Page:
Things get a little silly.
Microwave ovens are but on example.
In my case, I look to my first (late 1970's version) microwave oven. It had THREE controls, and I only used two most of the time. The main control was a simple dial for the time to cook. It was nicely logarithmic in nature as the first minute was quite large, but the last one (minute 29/30 as I remember) was quite small.. The second control (rarely used) was the one that controlled the percentage cook intensity (I usually left it at 100%). Lastly the third control was the "GO" button that started the whole thing. Marvelously simple to operate and almost impossible to mess up. Fast forward to today's computerized (the old one used a mechanical timer) user interface. They have all sorts of buttons to control time, delay start, defrost, and which item of food to use, along with an incomprehensible display (which has a segment out in my case). You get to push all sorts of buttons and in a dark kitchen (my wife likes the lights out when se watches TV there) you just can't use the "touch method" to get going. It is a REAL MESS. The problem is that in order to make their product "different/better" a manufacturer needs to have something unique/new and match his competition's bells and whistles. This leads to an never ending spiral of silly functions and people like my mom putting yellow stickums on the "important" controls of the microwave that she needs to use (about three of them).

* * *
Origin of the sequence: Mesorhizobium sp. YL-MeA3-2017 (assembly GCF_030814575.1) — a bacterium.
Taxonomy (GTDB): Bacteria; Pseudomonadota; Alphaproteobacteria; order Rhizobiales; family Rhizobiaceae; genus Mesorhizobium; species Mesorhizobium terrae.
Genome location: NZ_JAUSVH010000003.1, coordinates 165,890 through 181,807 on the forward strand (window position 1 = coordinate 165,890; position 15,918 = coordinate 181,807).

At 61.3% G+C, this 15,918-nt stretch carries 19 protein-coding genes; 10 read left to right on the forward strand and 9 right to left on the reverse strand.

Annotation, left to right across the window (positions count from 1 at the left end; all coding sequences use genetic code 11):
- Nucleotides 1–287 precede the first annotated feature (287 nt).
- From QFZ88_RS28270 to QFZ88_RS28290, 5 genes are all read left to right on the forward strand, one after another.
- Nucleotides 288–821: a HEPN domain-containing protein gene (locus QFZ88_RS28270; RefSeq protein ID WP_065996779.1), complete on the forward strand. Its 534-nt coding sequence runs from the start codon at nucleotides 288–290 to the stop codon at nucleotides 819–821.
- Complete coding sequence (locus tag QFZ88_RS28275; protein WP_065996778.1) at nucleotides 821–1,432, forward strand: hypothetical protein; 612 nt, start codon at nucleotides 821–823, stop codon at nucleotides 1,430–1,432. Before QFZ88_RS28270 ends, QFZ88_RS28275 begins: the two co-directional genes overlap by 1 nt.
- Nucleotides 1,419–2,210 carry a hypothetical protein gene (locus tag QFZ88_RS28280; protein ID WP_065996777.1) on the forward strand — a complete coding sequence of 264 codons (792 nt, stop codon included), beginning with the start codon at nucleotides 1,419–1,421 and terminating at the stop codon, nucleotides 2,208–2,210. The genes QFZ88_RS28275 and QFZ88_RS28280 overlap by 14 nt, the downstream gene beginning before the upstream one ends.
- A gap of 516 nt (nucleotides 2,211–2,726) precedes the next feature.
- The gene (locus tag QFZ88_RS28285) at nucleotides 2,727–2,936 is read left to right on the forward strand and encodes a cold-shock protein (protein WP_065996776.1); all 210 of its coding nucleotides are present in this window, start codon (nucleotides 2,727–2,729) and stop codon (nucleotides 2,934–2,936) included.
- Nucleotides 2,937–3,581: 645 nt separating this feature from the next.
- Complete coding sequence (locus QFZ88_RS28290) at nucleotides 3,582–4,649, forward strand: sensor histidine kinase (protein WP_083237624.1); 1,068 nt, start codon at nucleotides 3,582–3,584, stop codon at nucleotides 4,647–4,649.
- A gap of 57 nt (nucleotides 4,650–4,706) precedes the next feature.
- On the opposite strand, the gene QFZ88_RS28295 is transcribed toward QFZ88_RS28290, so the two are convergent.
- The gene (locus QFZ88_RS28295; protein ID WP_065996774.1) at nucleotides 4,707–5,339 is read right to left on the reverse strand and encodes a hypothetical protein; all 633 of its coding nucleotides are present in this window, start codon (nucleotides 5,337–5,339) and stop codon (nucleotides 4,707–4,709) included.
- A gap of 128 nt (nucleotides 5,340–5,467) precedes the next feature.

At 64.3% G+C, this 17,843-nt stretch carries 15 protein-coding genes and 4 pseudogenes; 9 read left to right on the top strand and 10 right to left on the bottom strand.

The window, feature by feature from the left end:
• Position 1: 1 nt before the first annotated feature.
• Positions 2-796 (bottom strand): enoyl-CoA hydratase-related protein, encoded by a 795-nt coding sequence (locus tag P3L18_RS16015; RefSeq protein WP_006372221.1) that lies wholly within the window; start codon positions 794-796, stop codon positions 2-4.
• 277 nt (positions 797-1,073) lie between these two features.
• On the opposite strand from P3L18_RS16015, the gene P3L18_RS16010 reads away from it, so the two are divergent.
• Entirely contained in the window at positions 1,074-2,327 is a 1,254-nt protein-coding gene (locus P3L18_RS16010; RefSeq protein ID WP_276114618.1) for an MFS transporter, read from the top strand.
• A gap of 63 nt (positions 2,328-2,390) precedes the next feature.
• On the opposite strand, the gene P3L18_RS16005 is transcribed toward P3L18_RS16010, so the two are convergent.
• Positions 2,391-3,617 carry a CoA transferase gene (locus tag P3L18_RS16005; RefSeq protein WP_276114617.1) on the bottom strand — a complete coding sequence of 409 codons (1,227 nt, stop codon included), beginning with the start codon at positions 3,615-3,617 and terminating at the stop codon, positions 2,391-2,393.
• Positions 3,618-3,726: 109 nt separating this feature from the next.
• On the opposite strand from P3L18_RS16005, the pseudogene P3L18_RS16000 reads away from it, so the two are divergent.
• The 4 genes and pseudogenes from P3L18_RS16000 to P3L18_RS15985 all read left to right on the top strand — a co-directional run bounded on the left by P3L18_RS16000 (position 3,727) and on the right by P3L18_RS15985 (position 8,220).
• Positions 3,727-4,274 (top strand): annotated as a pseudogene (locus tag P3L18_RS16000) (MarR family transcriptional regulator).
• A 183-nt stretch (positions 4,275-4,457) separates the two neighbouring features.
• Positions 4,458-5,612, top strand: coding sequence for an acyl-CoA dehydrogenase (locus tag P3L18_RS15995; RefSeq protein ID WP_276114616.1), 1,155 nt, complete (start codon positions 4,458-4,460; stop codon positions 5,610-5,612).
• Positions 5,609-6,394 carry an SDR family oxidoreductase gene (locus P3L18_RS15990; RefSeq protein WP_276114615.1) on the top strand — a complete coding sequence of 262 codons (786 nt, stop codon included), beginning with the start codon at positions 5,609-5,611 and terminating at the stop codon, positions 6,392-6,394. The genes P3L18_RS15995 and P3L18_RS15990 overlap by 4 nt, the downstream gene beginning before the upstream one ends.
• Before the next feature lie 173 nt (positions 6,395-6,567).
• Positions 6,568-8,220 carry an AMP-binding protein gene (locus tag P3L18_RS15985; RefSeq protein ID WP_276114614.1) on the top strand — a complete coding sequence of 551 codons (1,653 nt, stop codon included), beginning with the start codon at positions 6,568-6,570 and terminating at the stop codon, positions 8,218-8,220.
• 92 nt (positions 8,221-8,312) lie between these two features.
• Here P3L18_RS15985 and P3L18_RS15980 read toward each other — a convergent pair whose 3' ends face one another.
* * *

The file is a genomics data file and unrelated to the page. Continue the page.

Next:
The lesson here is that fancier and flashier (shinier) isn't always "better". You may have lots of controls for your appliance, but yes, you only select a VERY limited subset for everyday use.
Applications for computers succomb to the same "feature creep", and things like Word or Excel take this to the limit! The software vendor keeps adding features so differentiate the "old" from the "new", I'm sure we have all seen it.
When all else fails, a nice charcoal grill works fine.